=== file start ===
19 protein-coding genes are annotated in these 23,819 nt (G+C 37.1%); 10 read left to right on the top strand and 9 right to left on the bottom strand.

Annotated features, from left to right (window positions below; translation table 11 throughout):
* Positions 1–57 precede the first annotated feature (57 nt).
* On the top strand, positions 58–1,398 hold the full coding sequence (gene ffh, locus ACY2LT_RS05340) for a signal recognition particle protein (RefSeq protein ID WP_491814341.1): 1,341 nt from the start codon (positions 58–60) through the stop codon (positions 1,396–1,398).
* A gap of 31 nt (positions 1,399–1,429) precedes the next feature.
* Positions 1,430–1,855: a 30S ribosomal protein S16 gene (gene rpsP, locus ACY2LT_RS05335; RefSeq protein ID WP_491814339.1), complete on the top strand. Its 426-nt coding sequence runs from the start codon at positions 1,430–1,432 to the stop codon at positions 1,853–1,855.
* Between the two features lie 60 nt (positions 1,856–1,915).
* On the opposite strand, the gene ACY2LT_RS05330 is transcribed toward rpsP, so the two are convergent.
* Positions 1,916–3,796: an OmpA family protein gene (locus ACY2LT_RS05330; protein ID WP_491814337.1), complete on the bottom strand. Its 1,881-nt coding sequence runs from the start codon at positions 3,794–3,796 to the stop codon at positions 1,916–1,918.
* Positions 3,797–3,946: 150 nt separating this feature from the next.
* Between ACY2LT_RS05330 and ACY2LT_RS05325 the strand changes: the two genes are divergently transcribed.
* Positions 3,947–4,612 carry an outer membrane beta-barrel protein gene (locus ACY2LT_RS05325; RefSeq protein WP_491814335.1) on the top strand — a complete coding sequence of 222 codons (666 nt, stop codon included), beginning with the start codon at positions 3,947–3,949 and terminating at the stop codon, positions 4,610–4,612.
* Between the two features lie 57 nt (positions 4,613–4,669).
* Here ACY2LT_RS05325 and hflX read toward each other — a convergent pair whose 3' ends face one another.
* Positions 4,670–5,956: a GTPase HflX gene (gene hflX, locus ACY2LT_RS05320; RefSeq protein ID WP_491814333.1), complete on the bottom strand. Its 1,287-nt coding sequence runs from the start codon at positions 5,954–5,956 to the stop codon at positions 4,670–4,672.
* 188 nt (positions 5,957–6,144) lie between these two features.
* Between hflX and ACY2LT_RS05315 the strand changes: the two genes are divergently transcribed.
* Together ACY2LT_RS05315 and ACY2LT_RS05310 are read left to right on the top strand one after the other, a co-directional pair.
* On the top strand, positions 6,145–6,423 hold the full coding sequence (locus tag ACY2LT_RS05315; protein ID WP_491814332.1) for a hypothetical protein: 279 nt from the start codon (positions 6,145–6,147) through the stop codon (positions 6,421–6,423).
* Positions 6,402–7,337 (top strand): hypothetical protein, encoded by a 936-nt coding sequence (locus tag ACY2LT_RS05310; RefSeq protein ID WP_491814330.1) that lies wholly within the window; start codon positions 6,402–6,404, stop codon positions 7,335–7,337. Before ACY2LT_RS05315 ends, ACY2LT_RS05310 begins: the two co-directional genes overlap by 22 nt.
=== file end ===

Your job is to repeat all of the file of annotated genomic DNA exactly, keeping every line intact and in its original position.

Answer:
19 protein-coding genes are annotated in these 23,819 nt (G+C 37.1%); 10 read left to right on the top strand and 9 right to left on the bottom strand.

Annotated features, from left to right (window positions below; translation table 11 throughout):
* Positions 1–57 precede the first annotated feature (57 nt).
* On the top strand, positions 58–1,398 hold the full coding sequence (gene ffh, locus ACY2LT_RS05340) for a signal recognition particle protein (RefSeq protein ID WP_491814341.1): 1,341 nt from the start codon (positions 58–60) through the stop codon (positions 1,396–1,398).
* A gap of 31 nt (positions 1,399–1,429) precedes the next feature.
* Positions 1,430–1,855: a 30S ribosomal protein S16 gene (gene rpsP, locus ACY2LT_RS05335; RefSeq protein ID WP_491814339.1), complete on the top strand. Its 426-nt coding sequence runs from the start codon at positions 1,430–1,432 to the stop codon at positions 1,853–1,855.
* Between the two features lie 60 nt (positions 1,856–1,915).
* On the opposite strand, the gene ACY2LT_RS05330 is transcribed toward rpsP, so the two are convergent.
* Positions 1,916–3,796: an OmpA family protein gene (locus ACY2LT_RS05330; protein ID WP_491814337.1), complete on the bottom strand. Its 1,881-nt coding sequence runs from the start codon at positions 3,794–3,796 to the stop codon at positions 1,916–1,918.
* Positions 3,797–3,946: 150 nt separating this feature from the next.
* Between ACY2LT_RS05330 and ACY2LT_RS05325 the strand changes: the two genes are divergently transcribed.
* Positions 3,947–4,612 carry an outer membrane beta-barrel protein gene (locus ACY2LT_RS05325; RefSeq protein WP_491814335.1) on the top strand — a complete coding sequence of 222 codons (666 nt, stop codon included), beginning with the start codon at positions 3,947–3,949 and terminating at the stop codon, positions 4,610–4,612.
* Between the two features lie 57 nt (positions 4,613–4,669).
* Here ACY2LT_RS05325 and hflX read toward each other — a convergent pair whose 3' ends face one another.
* Positions 4,670–5,956: a GTPase HflX gene (gene hflX, locus ACY2LT_RS05320; RefSeq protein ID WP_491814333.1), complete on the bottom strand. Its 1,287-nt coding sequence runs from the start codon at positions 5,954–5,956 to the stop codon at positions 4,670–4,672.
* 188 nt (positions 5,957–6,144) lie between these two features.
* Between hflX and ACY2LT_RS05315 the strand changes: the two genes are divergently transcribed.
* Together ACY2LT_RS05315 and ACY2LT_RS05310 are read left to right on the top strand one after the other, a co-directional pair.
* On the top strand, positions 6,145–6,423 hold the full coding sequence (locus tag ACY2LT_RS05315; protein ID WP_491814332.1) for a hypothetical protein: 279 nt from the start codon (positions 6,145–6,147) through the stop codon (positions 6,421–6,423).
* Positions 6,402–7,337 (top strand): hypothetical protein, encoded by a 936-nt coding sequence (locus tag ACY2LT_RS05310; RefSeq protein ID WP_491814330.1) that lies wholly within the window; start codon positions 6,402–6,404, stop codon positions 7,335–7,337. Before ACY2LT_RS05315 ends, ACY2LT_RS05310 begins: the two co-directional genes overlap by 22 nt.